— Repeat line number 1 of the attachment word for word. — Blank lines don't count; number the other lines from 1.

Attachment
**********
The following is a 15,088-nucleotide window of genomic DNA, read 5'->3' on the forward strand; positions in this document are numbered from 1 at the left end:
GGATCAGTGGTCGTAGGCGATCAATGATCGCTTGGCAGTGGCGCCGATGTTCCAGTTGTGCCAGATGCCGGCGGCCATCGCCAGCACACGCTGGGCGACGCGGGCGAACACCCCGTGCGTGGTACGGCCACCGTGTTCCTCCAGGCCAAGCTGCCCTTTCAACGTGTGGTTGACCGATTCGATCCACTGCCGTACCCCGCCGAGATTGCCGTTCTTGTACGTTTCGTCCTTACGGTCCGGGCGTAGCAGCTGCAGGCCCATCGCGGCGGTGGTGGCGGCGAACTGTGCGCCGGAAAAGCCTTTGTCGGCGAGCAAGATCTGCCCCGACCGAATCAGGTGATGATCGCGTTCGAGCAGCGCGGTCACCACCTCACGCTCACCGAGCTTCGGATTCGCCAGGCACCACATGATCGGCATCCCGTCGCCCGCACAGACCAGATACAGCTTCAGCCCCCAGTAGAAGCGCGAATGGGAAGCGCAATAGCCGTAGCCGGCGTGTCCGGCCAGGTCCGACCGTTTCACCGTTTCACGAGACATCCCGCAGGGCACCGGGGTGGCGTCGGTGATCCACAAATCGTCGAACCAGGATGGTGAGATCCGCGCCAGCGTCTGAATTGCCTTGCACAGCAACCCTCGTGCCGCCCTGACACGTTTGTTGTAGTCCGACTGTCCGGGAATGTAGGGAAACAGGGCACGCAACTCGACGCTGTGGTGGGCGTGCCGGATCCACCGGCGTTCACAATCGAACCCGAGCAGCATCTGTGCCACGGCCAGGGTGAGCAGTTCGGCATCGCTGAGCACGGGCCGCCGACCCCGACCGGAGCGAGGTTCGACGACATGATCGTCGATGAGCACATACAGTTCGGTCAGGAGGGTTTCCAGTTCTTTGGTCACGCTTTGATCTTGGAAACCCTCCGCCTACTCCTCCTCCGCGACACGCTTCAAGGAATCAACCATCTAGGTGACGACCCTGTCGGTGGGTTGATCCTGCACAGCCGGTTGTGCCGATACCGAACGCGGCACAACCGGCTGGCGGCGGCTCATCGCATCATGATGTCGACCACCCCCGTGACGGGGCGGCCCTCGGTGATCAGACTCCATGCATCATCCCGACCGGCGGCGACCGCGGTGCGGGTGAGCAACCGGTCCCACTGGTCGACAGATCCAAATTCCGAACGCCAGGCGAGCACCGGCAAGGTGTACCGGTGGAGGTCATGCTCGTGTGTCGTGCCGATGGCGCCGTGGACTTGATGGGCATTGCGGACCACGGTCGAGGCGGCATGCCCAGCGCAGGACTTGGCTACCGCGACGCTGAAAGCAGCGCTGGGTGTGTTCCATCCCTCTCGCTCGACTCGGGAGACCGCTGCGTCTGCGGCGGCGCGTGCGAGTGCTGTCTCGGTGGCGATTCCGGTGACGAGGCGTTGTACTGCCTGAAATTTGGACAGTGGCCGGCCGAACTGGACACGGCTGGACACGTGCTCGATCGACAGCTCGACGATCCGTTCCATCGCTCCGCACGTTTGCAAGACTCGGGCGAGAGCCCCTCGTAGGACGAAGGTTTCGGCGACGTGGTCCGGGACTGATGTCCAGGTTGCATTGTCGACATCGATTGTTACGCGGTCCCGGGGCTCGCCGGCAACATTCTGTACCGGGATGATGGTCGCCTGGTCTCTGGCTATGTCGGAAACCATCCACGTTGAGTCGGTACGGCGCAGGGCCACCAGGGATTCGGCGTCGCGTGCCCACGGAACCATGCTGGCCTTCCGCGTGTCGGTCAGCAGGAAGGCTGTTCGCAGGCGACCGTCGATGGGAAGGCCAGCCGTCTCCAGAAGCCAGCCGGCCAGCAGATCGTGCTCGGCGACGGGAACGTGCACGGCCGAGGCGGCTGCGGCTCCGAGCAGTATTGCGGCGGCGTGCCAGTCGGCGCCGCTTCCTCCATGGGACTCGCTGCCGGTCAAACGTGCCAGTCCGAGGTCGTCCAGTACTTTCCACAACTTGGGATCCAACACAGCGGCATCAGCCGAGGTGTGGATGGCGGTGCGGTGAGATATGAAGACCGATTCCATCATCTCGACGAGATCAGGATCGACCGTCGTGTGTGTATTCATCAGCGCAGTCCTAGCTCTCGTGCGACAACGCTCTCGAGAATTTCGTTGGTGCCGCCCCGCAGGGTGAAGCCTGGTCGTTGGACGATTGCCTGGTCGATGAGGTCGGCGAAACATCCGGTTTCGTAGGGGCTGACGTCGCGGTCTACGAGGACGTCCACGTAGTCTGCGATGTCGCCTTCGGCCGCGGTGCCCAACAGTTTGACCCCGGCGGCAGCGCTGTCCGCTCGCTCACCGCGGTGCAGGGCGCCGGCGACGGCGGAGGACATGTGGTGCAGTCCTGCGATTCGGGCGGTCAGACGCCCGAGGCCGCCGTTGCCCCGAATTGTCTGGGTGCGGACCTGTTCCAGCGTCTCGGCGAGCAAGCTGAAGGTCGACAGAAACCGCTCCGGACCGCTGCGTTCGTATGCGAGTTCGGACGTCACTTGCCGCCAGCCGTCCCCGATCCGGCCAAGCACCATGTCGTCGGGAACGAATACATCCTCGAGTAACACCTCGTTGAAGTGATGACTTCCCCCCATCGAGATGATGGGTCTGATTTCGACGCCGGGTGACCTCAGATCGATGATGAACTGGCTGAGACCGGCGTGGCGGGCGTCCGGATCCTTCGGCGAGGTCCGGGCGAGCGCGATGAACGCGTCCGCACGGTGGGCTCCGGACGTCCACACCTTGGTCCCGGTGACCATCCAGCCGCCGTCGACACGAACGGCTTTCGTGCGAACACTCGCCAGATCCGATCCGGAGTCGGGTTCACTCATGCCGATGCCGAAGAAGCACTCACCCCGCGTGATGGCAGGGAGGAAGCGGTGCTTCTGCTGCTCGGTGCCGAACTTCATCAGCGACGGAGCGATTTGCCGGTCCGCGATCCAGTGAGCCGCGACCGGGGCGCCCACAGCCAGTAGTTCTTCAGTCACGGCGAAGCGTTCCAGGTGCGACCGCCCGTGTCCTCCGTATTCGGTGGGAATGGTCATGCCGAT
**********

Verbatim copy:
The following is a 15,088-nucleotide window of genomic DNA, read 5'->3' on the forward strand; positions in this document are numbered from 1 at the left end: